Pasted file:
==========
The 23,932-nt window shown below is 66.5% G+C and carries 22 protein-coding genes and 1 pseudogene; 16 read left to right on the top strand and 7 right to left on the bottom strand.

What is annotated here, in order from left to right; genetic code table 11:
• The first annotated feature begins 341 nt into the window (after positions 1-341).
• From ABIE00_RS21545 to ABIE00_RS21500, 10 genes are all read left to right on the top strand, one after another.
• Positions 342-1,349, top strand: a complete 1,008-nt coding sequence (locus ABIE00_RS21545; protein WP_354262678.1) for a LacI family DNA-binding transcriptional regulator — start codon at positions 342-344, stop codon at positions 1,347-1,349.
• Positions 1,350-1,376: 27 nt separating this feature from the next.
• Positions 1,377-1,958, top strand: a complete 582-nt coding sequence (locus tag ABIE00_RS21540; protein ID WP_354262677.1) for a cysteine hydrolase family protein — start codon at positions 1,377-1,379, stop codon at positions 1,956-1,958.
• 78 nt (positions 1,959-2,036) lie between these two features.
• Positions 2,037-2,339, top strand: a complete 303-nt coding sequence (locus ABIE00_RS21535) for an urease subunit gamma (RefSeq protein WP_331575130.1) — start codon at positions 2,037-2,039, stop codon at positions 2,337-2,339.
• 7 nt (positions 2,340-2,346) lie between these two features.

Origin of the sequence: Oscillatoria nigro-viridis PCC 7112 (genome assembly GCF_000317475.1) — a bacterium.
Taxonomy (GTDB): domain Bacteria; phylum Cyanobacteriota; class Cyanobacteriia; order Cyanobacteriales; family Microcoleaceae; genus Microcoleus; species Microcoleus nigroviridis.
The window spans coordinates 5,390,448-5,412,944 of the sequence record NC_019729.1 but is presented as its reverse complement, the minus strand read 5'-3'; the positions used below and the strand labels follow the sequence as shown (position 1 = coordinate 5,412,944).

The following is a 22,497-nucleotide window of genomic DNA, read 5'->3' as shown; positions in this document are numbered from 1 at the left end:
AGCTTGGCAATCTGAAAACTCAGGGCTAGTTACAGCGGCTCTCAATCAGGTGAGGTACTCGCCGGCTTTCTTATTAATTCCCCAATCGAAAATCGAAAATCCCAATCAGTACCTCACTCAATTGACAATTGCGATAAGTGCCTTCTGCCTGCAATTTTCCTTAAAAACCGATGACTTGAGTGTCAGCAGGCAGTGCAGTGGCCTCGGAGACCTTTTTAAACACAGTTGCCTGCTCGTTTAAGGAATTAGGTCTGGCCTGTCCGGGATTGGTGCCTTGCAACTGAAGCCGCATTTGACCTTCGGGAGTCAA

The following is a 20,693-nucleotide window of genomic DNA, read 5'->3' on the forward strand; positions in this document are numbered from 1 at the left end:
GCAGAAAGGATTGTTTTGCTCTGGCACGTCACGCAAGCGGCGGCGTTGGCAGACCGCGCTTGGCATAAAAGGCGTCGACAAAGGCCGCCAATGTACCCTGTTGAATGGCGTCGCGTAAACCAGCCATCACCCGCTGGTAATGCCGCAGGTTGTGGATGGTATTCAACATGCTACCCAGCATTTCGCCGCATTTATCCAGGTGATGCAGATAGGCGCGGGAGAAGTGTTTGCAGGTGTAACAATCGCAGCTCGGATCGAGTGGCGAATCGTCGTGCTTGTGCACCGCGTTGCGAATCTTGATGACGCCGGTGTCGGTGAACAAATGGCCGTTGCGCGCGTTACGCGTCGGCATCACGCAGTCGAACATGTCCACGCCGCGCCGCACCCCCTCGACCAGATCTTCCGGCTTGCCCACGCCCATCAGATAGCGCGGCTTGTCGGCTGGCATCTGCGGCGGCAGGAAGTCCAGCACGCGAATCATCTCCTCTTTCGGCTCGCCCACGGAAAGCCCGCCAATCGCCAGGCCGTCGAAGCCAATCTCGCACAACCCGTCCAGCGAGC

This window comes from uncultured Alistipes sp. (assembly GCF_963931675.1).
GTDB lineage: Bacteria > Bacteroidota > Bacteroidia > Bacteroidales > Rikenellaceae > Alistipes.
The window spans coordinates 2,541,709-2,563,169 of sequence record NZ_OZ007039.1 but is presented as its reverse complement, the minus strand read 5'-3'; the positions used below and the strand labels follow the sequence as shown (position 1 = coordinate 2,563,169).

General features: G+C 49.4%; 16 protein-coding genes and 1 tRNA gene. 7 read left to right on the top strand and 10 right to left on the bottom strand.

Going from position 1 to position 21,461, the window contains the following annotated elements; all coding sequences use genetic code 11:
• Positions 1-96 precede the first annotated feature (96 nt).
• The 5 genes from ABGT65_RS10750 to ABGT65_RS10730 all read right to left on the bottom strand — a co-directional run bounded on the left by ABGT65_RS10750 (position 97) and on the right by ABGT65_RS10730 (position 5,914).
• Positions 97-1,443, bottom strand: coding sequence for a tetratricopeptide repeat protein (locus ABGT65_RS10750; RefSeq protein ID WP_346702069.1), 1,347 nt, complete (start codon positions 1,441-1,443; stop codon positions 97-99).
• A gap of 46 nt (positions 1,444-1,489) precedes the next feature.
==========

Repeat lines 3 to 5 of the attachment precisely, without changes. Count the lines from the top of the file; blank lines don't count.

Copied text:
• The first annotated feature begins 341 nt into the window (after positions 1-341).
• From ABIE00_RS21545 to ABIE00_RS21500, 10 genes are all read left to right on the top strand, one after another.
• Positions 342-1,349, top strand: a complete 1,008-nt coding sequence (locus ABIE00_RS21545; protein WP_354262678.1) for a LacI family DNA-binding transcriptional regulator — start codon at positions 342-344, stop codon at positions 1,347-1,349.